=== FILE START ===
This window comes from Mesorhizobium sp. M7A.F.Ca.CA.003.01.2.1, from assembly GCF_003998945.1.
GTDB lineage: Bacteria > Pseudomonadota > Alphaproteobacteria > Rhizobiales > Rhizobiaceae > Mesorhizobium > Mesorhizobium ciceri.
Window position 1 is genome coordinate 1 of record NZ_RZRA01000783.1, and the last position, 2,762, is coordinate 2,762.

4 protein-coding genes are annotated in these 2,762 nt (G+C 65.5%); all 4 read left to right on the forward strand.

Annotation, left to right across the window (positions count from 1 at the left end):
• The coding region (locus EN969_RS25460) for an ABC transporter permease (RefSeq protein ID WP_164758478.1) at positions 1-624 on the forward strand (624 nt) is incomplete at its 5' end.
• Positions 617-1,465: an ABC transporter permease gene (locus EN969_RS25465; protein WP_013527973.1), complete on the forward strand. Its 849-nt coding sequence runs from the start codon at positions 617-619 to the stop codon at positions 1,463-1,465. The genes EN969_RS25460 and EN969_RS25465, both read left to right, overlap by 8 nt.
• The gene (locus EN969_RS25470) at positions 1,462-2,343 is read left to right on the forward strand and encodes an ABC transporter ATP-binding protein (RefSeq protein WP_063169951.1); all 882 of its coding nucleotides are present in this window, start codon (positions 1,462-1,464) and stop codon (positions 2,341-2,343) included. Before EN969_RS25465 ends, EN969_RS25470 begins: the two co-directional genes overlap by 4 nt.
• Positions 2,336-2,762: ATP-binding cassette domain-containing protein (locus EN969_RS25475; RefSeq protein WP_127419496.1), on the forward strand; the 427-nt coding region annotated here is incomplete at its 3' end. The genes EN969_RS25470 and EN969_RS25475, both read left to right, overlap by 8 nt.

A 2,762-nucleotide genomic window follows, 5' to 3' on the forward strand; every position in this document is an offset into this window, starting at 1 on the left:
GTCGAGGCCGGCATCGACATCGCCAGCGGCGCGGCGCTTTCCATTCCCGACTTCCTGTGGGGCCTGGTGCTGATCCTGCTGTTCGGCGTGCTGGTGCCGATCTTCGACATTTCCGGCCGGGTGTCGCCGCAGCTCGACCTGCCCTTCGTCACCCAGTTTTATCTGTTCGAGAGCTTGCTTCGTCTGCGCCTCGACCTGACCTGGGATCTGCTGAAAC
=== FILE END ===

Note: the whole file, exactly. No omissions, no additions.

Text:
This window comes from Mesorhizobium sp. M7A.F.Ca.CA.003.01.2.1, from assembly GCF_003998945.1.
GTDB lineage: Bacteria > Pseudomonadota > Alphaproteobacteria > Rhizobiales > Rhizobiaceae > Mesorhizobium > Mesorhizobium ciceri.
Window position 1 is genome coordinate 1 of record NZ_RZRA01000783.1, and the last position, 2,762, is coordinate 2,762.

4 protein-coding genes are annotated in these 2,762 nt (G+C 65.5%); all 4 read left to right on the forward strand.

Annotation, left to right across the window (positions count from 1 at the left end):
• The coding region (locus EN969_RS25460) for an ABC transporter permease (RefSeq protein ID WP_164758478.1) at positions 1-624 on the forward strand (624 nt) is incomplete at its 5' end.
• Positions 617-1,465: an ABC transporter permease gene (locus EN969_RS25465; protein WP_013527973.1), complete on the forward strand. Its 849-nt coding sequence runs from the start codon at positions 617-619 to the stop codon at positions 1,463-1,465. The genes EN969_RS25460 and EN969_RS25465, both read left to right, overlap by 8 nt.
• The gene (locus EN969_RS25470) at positions 1,462-2,343 is read left to right on the forward strand and encodes an ABC transporter ATP-binding protein (RefSeq protein WP_063169951.1); all 882 of its coding nucleotides are present in this window, start codon (positions 1,462-1,464) and stop codon (positions 2,341-2,343) included. Before EN969_RS25465 ends, EN969_RS25470 begins: the two co-directional genes overlap by 4 nt.
• Positions 2,336-2,762: ATP-binding cassette domain-containing protein (locus EN969_RS25475; RefSeq protein WP_127419496.1), on the forward strand; the 427-nt coding region annotated here is incomplete at its 3' end. The genes EN969_RS25470 and EN969_RS25475, both read left to right, overlap by 8 nt.

A 2,762-nucleotide genomic window follows, 5' to 3' on the forward strand; every position in this document is an offset into this window, starting at 1 on the left:
GTCGAGGCCGGCATCGACATCGCCAGCGGCGCGGCGCTTTCCATTCCCGACTTCCTGTGGGGCCTGGTGCTGATCCTGCTGTTCGGCGTGCTGGTGCCGATCTTCGACATTTCCGGCCGGGTGTCGCCGCAGCTCGACCTGCCCTTCGTCACCCAGTTTTATCTGTTCGAGAGCTTGCTTCGTCTGCGCCTCGACCTGACCTGGGATCTGCTGAAAC